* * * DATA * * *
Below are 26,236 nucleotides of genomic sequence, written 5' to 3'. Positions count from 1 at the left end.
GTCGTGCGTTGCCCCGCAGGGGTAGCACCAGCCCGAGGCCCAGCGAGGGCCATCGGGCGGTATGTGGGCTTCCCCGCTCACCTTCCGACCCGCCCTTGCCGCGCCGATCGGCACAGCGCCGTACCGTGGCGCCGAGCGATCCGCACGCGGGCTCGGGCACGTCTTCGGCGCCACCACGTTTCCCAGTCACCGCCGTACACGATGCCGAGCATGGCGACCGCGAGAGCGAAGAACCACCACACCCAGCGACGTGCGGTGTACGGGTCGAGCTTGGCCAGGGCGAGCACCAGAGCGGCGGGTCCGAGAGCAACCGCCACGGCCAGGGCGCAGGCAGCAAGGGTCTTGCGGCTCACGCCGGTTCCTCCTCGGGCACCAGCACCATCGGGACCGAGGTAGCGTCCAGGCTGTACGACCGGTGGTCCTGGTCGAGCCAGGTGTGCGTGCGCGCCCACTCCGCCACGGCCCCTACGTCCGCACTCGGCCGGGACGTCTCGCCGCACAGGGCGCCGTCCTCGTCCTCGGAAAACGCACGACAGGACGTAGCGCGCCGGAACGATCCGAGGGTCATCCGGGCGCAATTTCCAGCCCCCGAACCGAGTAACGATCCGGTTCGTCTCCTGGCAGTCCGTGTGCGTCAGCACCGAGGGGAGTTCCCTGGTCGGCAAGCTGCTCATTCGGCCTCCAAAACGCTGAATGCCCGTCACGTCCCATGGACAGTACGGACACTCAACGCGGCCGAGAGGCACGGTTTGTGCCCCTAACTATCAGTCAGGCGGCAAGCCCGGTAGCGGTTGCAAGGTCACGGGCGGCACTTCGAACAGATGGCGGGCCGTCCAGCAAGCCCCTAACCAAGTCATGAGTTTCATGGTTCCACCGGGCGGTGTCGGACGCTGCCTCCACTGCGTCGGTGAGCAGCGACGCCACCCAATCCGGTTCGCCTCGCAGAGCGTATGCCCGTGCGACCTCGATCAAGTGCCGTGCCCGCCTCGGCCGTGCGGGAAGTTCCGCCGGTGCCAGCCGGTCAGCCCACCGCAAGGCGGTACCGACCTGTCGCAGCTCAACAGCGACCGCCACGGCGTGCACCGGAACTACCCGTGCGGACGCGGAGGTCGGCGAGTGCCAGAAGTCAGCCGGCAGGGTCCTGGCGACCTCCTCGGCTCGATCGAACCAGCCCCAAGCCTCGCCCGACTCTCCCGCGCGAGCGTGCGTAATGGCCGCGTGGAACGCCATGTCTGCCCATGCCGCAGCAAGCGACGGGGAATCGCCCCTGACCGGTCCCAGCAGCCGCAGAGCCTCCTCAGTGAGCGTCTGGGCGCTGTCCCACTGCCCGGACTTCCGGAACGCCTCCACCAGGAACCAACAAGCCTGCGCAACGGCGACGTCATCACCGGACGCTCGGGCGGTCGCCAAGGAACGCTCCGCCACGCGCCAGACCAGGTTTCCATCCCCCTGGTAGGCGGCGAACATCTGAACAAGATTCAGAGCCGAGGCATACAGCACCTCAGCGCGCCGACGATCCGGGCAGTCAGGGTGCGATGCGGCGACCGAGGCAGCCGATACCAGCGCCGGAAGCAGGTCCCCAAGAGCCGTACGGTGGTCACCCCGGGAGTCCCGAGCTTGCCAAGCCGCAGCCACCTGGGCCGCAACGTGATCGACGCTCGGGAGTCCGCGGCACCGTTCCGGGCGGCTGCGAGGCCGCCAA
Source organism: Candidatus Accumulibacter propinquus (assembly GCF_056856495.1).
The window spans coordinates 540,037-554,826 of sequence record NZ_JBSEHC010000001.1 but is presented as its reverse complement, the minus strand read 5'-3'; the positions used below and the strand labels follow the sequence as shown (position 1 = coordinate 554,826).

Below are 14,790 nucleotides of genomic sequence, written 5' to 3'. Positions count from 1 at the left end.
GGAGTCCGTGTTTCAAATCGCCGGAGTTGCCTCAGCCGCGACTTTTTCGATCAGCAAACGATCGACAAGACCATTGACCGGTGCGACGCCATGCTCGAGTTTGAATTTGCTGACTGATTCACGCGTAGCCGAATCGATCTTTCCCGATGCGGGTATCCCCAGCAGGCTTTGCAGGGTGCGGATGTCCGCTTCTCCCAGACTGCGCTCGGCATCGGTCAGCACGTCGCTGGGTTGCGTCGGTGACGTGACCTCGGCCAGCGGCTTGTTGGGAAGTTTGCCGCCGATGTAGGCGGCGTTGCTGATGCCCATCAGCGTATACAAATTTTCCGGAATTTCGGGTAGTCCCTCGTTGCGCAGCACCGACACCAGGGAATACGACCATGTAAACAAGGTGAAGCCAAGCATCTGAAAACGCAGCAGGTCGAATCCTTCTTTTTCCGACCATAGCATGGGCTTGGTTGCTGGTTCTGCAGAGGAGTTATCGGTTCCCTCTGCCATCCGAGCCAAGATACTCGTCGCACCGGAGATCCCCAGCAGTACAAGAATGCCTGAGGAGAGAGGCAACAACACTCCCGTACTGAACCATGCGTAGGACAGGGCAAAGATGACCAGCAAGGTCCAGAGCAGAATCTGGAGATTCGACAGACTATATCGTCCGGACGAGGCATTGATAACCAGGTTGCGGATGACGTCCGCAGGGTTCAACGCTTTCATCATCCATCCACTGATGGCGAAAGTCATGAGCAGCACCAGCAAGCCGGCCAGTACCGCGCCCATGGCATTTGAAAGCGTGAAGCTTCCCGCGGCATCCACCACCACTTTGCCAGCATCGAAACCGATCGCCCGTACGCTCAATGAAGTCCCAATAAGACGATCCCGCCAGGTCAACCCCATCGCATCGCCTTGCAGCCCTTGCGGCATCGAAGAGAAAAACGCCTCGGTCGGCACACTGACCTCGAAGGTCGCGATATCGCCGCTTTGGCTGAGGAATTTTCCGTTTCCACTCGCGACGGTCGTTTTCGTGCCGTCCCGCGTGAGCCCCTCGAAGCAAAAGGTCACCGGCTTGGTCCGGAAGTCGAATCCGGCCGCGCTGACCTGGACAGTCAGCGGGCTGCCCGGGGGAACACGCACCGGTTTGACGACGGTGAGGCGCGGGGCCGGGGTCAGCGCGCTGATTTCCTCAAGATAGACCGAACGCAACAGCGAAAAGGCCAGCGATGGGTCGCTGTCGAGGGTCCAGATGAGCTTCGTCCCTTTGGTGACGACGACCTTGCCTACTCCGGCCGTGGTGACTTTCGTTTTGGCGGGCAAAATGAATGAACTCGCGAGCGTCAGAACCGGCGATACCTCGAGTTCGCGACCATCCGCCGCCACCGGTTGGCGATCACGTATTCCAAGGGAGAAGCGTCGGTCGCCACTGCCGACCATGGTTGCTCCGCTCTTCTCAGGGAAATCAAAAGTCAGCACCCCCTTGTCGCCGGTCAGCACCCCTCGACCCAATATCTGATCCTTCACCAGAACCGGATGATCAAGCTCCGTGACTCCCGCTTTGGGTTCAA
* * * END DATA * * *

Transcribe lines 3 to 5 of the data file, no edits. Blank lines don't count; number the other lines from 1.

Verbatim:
Source organism: Candidatus Accumulibacter propinquus (assembly GCF_056856495.1).
The window spans coordinates 540,037-554,826 of sequence record NZ_JBSEHC010000001.1 but is presented as its reverse complement, the minus strand read 5'-3'; the positions used below and the strand labels follow the sequence as shown (position 1 = coordinate 554,826).

Below are 14,790 nucleotides of genomic sequence, written 5' to 3'. Positions count from 1 at the left end.